NAHB: Home Builder Confidence Improves in May

Home-builder confidence rose seven points in May to an index reading of 37; April’s reading of 30 was the lowest reading for the NAHB Housing Market Index since June 2012. Low mortgage rates and expectations that the worst of the Covid-19 pandemic had passed contributed to higher readings for builder confidence.

Component readings in the Housing Market Index were higher in May; builder confidence in current market conditions rose six points to 42.

Builder confidence in home sales within the next six months rose ten points to 46, and the reading for buyer traffic in new housing developments rose from 13 to 21. Readings below 50 are historically common for buyer traffic, but mandatory shelter-at-home rules kept more potential buyers away.

NAHB Housing Market Index readings above 50 indicate that most builders surveyed were positive about U.S. housing markets. Readings below 50 indicate that most builders surveyed were pessimistic about housing conditions.

Fed Chair Urges Congress to Help Pandemic Victims

Fed Chair Jerome Powell testified before Congress and said that those impacted by Covide-19 should receive as much assistance as possible. While Congress approved Federal Reserve Loans to mid-to-large businesses,  Mr. Powell reminded Congress that they must also do as much as possible to help low to moderate-income families and businesses and cited a Federal Reserve study that reported 40 percent of households making less than $40,000 lost a job within the first month of the pandemic.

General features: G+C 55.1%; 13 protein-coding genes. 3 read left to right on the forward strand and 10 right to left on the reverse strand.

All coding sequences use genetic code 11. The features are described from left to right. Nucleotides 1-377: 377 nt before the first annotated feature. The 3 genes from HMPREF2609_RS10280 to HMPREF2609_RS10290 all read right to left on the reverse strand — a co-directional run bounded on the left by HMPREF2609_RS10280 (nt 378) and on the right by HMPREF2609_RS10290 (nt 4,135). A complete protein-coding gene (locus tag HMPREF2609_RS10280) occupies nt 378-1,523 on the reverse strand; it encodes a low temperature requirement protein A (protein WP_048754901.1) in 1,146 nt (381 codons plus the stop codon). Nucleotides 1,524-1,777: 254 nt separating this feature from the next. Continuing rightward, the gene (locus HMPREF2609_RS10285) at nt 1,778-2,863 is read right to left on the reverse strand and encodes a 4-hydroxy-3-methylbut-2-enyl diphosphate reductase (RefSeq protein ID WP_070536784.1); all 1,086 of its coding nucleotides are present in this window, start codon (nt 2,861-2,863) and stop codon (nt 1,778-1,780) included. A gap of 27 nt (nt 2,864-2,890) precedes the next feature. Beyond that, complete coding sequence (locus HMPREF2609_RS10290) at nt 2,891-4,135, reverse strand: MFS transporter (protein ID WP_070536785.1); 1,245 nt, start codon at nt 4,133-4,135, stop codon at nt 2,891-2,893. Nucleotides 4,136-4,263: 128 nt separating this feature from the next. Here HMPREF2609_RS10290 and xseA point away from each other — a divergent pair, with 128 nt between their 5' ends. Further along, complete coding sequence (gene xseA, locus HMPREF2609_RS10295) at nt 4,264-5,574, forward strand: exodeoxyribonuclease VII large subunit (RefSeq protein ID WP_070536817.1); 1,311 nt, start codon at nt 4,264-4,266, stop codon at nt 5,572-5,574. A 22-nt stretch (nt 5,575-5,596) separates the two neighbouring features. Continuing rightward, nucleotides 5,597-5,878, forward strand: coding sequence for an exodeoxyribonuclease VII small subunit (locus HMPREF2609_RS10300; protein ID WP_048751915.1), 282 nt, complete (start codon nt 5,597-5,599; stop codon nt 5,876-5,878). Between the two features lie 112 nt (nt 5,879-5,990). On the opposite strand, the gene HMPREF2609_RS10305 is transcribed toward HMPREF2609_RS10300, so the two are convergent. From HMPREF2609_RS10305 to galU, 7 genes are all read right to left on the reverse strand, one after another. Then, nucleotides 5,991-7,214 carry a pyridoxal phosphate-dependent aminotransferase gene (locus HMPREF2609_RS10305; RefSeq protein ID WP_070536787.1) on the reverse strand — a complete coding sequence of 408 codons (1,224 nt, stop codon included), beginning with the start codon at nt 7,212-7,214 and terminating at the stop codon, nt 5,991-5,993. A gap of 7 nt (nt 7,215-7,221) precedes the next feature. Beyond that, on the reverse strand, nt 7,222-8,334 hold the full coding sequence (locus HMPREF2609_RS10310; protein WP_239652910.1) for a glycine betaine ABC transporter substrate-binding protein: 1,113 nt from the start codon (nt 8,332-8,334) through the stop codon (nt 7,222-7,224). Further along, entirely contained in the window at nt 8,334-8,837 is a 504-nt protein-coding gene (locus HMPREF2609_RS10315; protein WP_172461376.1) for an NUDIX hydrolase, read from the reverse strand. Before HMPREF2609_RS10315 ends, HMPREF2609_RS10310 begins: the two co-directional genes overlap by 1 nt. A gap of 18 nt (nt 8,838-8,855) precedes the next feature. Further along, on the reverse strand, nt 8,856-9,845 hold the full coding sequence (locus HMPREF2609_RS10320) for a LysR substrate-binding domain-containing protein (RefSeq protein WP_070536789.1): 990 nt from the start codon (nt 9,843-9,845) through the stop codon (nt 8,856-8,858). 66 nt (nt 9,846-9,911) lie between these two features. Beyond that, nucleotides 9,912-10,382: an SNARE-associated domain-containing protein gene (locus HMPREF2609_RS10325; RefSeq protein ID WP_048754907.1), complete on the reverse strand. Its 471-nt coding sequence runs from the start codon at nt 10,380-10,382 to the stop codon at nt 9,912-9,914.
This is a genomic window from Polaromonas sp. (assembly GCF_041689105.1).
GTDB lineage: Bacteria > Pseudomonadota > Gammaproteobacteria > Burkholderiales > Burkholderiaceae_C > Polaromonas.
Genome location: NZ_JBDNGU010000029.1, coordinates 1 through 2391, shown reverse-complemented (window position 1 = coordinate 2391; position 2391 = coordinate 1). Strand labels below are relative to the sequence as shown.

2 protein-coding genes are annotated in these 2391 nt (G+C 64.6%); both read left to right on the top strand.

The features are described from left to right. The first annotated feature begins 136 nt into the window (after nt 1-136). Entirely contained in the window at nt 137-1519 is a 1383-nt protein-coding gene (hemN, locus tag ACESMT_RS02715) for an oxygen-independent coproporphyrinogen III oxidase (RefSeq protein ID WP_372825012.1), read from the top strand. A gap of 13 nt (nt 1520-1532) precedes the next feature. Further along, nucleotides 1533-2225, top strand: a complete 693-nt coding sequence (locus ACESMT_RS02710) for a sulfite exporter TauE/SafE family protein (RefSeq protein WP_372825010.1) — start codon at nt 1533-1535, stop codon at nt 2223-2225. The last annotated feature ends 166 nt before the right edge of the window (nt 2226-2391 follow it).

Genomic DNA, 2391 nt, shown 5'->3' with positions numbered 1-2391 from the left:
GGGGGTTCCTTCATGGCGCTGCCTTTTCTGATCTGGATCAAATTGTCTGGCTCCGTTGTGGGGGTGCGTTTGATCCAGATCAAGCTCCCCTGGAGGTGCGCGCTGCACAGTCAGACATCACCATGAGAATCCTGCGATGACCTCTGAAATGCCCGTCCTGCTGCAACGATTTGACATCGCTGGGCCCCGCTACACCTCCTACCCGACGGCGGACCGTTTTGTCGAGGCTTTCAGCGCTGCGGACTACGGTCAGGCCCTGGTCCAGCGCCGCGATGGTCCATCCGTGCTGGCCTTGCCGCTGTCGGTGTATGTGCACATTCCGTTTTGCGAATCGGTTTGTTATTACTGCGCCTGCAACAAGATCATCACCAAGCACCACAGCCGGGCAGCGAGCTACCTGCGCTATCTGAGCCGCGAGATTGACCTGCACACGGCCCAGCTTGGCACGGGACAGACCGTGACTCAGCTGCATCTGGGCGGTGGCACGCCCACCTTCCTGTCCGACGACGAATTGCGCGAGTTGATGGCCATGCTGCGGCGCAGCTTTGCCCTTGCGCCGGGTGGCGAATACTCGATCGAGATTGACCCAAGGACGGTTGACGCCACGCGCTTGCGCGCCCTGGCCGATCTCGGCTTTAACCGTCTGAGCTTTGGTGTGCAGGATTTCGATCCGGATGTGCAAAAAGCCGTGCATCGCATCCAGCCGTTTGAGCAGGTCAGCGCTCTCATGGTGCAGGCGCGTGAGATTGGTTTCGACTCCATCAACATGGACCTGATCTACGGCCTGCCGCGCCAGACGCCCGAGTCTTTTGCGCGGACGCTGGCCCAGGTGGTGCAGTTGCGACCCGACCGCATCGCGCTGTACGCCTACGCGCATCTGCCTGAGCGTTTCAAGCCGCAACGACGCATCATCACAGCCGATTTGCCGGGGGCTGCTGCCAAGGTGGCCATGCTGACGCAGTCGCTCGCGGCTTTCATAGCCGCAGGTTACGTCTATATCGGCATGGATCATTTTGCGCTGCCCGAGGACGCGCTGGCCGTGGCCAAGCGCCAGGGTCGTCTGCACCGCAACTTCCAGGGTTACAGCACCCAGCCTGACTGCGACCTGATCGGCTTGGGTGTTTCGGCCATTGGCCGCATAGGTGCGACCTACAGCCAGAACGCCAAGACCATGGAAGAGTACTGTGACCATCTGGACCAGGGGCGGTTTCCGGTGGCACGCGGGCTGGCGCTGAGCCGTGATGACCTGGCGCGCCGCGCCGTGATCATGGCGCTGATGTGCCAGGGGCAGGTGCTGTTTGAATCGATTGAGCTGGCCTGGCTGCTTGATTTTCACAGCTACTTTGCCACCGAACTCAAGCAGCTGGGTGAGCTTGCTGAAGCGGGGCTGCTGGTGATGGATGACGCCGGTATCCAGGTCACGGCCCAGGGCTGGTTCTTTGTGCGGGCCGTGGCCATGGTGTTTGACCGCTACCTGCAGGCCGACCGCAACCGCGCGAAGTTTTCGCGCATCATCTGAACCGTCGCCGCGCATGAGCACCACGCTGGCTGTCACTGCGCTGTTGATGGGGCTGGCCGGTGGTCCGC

Sales of Pre-Owned Homes, Housing Starts, and Building Permits Issued Fall in April

The Commerce reported lower readings for sales of pre-owned homes, housing starts, and building permits issued in April. Sales of previously owned homes fell to a seasonally-adjusted annual pace of 4.33 million sales as compared to the March reading of 5.27 million sales. 

Housing  Starts fell to an annual pace of  891,000 starts in April as compared to 1.276 million starts reported in March. The Commerce Department reported 1.074 million building permits issued on an annual basis; this reading was also lower than the March reading of 1.356 million permits issued but was higher than the expected reading of 996,000 permits issued.

Mortgage Rates Fall as New Jobless Claims Rise

Freddie Mac reported lower mortgage rates last week; the average rate for 30-year fixed-rate mortgages was four basis points lower at 3.24 percent. Rates for 15-year fixed-rate mortgages averaged 2.70 percent and were two basis points lower than for the prior week.

Rates for 5/1 adjustable rate mortgages averaged 3.17 percent and were four basis points lower. Discount points averaged 0.70 percent for fixed-rate mortgages and 0.40 percent f04 5/1 adjustable rate mortgages.

New jobless claims reported by states fell to 2.44 million claims filed as compared to the prior week’s reading of 2.69 million initial claims filed.  The reading for state and federal jobless claims filed rose from 3.21 million to 3.30 million as applicants applied for additional jobless benefits offered through federal pandemic relief programs.

What’s Ahead

This week’s scheduled economic readings include Case-Shiller’s Home Price Indices, the FHFA Home Price Index, and data on new home sales. Monthly readings on inflation and consumer sentiment are scheduled along with weekly readings on mortgage rates and new jobless claims.

What’s Ahead For Mortgage Rates This Week – May 18th, 2020